KLM continues to allow discrimination against women on its flights, that is the result of five months of conversations with our national pride. The reason was a flight from New York to Amsterdam at the beginning of May, where a group of Orthodox Jews did not want to sit next to my wife. The men refused to take a seat, which delayed the flight and made the atmosphere grim.
Eventually my wife and I decided to take a seat elsewhere on the plane. Shortly thereafter, I wrote a column and asked KLM why it adheres to the policy that it is not the passengers who discriminate, but the people who are discriminated against. The situation was not only uncomfortable for us, but for everyone. KLM air staff and ground staff at JFK airport were also struck by the situation.
As a result of this column, we received many positive reactions, including from Jewish Dutch people. Someone pointed out to us that a well-known orthodox woman in Israel no longer accepted this behavior of her fellow believers and had successfully taken the case to court. After a company had a boycott after a similar experience, the Israeli airline El Al adjusted the procedures:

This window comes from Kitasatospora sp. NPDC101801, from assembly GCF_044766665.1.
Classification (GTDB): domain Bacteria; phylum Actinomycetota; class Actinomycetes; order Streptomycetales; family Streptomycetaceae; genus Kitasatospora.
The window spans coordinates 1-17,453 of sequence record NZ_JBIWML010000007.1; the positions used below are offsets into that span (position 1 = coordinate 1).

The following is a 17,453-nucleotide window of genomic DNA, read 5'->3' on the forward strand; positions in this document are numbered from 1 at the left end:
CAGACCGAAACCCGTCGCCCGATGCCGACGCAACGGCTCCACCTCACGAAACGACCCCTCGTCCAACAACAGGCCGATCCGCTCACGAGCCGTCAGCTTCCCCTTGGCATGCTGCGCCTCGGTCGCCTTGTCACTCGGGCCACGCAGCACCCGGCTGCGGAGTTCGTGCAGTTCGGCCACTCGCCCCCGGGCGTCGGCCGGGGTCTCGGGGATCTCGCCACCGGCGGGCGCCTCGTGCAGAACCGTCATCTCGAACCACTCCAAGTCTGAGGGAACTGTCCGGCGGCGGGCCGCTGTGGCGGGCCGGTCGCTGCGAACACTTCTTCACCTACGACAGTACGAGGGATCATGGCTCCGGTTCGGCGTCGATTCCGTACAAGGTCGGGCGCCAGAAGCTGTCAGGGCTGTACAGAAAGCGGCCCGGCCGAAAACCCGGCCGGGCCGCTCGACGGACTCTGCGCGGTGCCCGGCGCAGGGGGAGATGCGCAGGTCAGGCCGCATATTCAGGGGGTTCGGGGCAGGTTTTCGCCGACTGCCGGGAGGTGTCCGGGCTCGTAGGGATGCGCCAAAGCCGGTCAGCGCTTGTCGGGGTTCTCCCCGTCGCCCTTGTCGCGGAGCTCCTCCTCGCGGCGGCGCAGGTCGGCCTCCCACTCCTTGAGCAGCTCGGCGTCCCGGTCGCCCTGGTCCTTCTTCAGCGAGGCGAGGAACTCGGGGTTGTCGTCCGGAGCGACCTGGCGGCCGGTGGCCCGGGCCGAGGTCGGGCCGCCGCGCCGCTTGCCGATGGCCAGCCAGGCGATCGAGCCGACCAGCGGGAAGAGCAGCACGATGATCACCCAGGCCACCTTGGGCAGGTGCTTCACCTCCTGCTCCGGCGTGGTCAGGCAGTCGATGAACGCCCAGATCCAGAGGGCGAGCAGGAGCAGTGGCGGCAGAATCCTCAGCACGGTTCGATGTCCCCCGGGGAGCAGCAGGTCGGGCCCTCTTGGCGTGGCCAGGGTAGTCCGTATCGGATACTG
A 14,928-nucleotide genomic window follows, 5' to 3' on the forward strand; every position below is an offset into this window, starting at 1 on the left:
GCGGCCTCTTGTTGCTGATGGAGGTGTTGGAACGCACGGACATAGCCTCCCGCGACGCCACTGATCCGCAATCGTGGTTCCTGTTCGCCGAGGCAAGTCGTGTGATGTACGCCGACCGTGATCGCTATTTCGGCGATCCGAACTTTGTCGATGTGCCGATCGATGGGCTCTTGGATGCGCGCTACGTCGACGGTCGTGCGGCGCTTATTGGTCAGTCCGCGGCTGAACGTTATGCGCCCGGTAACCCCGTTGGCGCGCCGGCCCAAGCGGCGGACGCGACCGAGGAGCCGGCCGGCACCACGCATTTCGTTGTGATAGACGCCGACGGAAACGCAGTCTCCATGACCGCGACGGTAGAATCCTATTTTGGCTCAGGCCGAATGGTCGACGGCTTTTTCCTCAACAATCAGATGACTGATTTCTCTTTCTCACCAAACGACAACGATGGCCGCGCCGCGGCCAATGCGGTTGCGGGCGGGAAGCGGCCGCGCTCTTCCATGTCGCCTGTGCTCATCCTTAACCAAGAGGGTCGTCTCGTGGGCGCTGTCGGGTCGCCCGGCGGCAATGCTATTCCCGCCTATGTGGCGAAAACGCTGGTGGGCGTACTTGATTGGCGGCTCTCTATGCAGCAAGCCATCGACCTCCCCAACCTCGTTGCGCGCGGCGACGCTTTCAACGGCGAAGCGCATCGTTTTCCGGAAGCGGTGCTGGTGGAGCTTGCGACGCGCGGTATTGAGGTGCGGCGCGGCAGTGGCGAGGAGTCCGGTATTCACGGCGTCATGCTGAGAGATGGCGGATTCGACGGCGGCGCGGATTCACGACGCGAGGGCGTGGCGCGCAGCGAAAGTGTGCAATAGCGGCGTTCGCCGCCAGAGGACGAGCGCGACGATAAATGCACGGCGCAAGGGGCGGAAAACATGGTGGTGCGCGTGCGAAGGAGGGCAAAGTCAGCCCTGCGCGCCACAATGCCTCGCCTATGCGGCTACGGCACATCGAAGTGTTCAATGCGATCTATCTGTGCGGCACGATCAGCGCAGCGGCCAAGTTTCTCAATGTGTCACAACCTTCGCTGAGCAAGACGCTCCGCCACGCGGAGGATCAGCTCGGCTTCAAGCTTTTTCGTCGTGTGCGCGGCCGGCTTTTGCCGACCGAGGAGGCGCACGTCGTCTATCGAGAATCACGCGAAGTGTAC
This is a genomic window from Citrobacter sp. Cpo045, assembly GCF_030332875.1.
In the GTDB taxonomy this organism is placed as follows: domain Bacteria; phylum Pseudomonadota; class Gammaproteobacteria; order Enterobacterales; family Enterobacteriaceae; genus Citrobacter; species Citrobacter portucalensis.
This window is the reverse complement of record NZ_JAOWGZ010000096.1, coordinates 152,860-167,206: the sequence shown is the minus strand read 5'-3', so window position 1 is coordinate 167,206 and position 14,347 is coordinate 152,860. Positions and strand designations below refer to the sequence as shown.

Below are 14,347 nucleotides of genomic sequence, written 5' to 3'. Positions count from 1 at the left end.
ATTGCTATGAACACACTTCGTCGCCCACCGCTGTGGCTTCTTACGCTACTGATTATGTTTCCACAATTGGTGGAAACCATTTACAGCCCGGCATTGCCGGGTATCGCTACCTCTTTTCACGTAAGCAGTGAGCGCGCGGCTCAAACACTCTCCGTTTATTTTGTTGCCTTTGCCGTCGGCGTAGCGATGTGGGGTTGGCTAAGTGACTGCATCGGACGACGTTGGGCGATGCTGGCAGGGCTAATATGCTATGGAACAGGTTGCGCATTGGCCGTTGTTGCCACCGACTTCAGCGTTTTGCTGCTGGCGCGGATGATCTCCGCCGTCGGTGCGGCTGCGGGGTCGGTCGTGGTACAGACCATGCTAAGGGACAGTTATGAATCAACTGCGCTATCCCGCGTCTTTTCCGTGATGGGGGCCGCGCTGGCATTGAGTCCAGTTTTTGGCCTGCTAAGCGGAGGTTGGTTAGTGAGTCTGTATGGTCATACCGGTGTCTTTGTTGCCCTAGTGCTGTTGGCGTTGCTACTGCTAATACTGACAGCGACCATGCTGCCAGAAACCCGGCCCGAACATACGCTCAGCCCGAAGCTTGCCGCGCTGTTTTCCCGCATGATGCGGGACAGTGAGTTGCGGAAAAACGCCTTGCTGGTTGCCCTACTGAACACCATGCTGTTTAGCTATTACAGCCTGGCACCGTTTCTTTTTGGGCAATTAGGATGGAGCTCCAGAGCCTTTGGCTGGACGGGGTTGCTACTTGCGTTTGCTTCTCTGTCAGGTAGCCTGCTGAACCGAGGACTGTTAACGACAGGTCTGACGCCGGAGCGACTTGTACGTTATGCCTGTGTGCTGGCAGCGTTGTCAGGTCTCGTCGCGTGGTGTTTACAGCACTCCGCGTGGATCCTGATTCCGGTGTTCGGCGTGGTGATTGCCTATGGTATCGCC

"Anyone who now refuses to sit next to another passenger is immediately taken off board," said El Al's CEO. The intimidating behavior of these "cheradic" Jews on the flight of KLM seemed to have been preceded, they clearly forced their discriminating vision on the other passengers. After El Al condemned this behavior, they will fly more often with KLM and other airlines that still allow this discrimination.
The KLM employees we have spoken with over the past five months have all agreed with us, if you do not want to sit next to a woman you have to leave the plane. But the KLM board has therefore made a different choice. "Worthless response from Van Raak", the director of KLM Netherlands said in an internal mail, which also accidentally ended up with me.
The question is who is right. Are men allowed for religious reasons to refuse to sit next to a woman and can airlines allow this behavior? Anyone who believes there is discrimination can report this to the Netherlands Institute for Human Rights. You can also ask this institute for an opinion. Let's just take this matter to this organization. They can make an independent assessment as to whether KLM should allow discrimination or not.